The Rural West Since World War II
R. Douglas Hurt, ed.
The history of the rural West in modern times is in many ways the history of America. Family farms have vanished and the rise of cities and suburbs have made the West disproportionately urban since World War II. But even though the West may seem less rural today than it was a century ago, agriculture, rural life, and agrarian politics remain inextricably linked to the economy and culture of the entire region.
In this new collection of original essays, a team of outstanding scholars—Donald J. Pisani, Paula M. Nelson, David Rich Lewis, and others—survey the changes in farms, small towns, and reservations throughout the West during the post-War era. They offer a fresh look at the major aspects of the rural West's history since 1945, showing how the advent of agribusiness has changed the character of rural life and exploring the ways in which the West nevertheless remains uniquely rural.
“Provocative. The articles are individually excellent, and collectively insightful.”
“This book would be a good place to start for anyone interested in agriculture in the post-World War II era.”
—Annals of IowaSee all reviews...
“Readers will find this volume informative and worthwhile.”
—Journal of the West
“This book is highly recommended for anyone interested in the history of agriculture or the development of the post-frontier West.”
—Annals of Wyoming
“The ten authors and Hurt, who has been a driving force in the advancement of rural studies, deserve credit for achieving their central goal: breaking ground in neglected soil and raising a diverse crop of knowledge where little grew before.”
—Montana The Magazine of Western History
“Hurt’s volume is an impressive collection of introductory essays whose authors have skillfully organized and lucidly articulated the interrelationships among most of the dynamic elements of this rapidly evolving region.”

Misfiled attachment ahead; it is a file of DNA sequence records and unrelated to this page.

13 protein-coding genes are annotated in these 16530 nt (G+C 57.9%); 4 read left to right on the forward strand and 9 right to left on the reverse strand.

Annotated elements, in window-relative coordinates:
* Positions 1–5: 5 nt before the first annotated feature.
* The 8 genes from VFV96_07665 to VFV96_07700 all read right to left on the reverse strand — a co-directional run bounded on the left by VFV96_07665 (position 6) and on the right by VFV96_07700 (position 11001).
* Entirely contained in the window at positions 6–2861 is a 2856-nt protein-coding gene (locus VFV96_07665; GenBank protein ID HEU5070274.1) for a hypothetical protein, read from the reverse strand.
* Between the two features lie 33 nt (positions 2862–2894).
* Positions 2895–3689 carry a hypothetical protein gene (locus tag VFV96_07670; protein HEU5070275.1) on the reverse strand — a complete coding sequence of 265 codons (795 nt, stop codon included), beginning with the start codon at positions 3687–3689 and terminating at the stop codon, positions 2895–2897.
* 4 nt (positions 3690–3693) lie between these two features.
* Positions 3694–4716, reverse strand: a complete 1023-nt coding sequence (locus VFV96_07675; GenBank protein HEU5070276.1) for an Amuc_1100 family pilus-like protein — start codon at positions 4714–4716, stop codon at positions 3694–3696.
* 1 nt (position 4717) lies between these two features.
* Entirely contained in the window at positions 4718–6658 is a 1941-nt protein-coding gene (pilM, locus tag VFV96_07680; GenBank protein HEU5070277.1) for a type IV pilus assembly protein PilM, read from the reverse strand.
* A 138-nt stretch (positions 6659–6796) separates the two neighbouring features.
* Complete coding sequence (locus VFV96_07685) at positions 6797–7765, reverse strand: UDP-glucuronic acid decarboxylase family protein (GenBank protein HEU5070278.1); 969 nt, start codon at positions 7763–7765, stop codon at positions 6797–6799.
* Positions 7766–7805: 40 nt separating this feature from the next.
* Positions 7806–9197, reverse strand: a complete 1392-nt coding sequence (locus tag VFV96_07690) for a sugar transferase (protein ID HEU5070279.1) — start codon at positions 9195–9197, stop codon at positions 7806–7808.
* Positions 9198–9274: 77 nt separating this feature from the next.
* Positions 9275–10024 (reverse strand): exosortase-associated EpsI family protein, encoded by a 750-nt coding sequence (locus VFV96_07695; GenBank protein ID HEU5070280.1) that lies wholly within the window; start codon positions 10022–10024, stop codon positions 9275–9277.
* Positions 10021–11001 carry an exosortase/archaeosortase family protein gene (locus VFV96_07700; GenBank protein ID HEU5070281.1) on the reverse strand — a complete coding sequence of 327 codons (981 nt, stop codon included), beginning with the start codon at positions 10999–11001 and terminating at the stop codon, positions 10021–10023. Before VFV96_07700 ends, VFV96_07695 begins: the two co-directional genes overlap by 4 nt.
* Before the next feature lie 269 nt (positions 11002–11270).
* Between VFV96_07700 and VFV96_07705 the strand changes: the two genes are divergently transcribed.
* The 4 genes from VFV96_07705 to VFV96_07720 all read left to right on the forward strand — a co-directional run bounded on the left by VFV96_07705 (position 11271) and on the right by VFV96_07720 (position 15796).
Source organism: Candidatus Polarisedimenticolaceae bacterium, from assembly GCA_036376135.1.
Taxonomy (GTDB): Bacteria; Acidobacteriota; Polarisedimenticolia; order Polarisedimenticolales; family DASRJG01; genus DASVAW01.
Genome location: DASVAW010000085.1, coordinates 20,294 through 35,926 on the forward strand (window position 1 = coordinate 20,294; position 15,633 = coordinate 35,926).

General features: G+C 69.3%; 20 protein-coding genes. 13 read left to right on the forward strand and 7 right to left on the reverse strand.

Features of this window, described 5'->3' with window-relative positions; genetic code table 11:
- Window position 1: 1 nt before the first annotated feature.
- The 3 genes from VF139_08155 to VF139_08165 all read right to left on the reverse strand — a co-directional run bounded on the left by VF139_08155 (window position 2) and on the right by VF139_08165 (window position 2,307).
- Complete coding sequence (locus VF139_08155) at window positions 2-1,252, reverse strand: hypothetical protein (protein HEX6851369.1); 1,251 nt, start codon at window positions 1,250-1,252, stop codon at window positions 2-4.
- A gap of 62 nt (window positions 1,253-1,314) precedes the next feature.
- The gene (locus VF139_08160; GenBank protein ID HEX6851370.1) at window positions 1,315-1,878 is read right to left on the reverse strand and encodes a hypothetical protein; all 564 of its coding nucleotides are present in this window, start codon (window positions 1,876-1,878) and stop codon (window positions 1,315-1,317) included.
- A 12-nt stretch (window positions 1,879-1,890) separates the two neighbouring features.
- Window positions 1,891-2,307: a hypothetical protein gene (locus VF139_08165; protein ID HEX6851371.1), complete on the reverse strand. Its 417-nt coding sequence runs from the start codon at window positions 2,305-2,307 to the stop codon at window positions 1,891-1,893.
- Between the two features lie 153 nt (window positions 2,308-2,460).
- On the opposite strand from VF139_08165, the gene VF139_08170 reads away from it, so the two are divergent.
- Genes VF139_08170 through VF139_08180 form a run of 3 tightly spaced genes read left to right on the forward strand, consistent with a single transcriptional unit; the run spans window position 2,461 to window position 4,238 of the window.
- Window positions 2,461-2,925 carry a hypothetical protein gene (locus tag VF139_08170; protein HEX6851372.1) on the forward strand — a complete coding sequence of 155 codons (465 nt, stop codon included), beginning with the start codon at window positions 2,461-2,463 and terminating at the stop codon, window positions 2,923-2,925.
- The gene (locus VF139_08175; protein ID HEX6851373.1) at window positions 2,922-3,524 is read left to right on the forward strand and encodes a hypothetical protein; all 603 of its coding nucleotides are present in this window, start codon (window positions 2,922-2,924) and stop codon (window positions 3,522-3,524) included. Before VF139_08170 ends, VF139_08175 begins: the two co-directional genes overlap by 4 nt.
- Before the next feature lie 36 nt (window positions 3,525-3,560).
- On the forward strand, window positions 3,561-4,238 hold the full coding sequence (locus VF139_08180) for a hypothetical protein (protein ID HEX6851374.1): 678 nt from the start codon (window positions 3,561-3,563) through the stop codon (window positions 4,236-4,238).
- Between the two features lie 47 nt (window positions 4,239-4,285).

“The best brief introduction to a complex subject. . . . of interest to anyone concerned with present-day issues from agribusiness to water, from gender to Native Americans, and from environmentalism to technology. This book belongs on every western historian’s shelf.”
—Martin Ridge, coauthor of Writing the History of the American West
“Provides a great deal of useful and interesting information about a subject that must be understood if one is to understand modern America.”
—Allan G. Bogue, author of From Prairie to Corn Belt
“Examines a range of topics as wide as the region itself. A significant contribution.”
—Hal S. Barron, author of Mixed Harvest: The Second Great Transformation in the Rural North, 1870–1930
“A fresh and impressive collection.”
—David Danbom, author of Born in the Country: A History of Rural AmericaSee fewer reviews...
Some of the essays treat subjects long important to studies of the West, such as the cattle industry, agriculture, migrant labor, water policy, and environmental concerns. Others consider topics of increasing interest: social change, ranch and farm women, and reservation life. Together, they show how rural Westerners continue to make their voices heard in the national debate over major issues, from civil rights and welfare to environmental protection and corporate regulation.
The Rural West Since World War II greatly enlarges our understanding of this immense region, as well as its ties to and impact on the nation's political history. The volume will be required reading for anyone interested in rural, agricultural, and Western history, as it clearly shows this familiar region to be more than wide open spaces.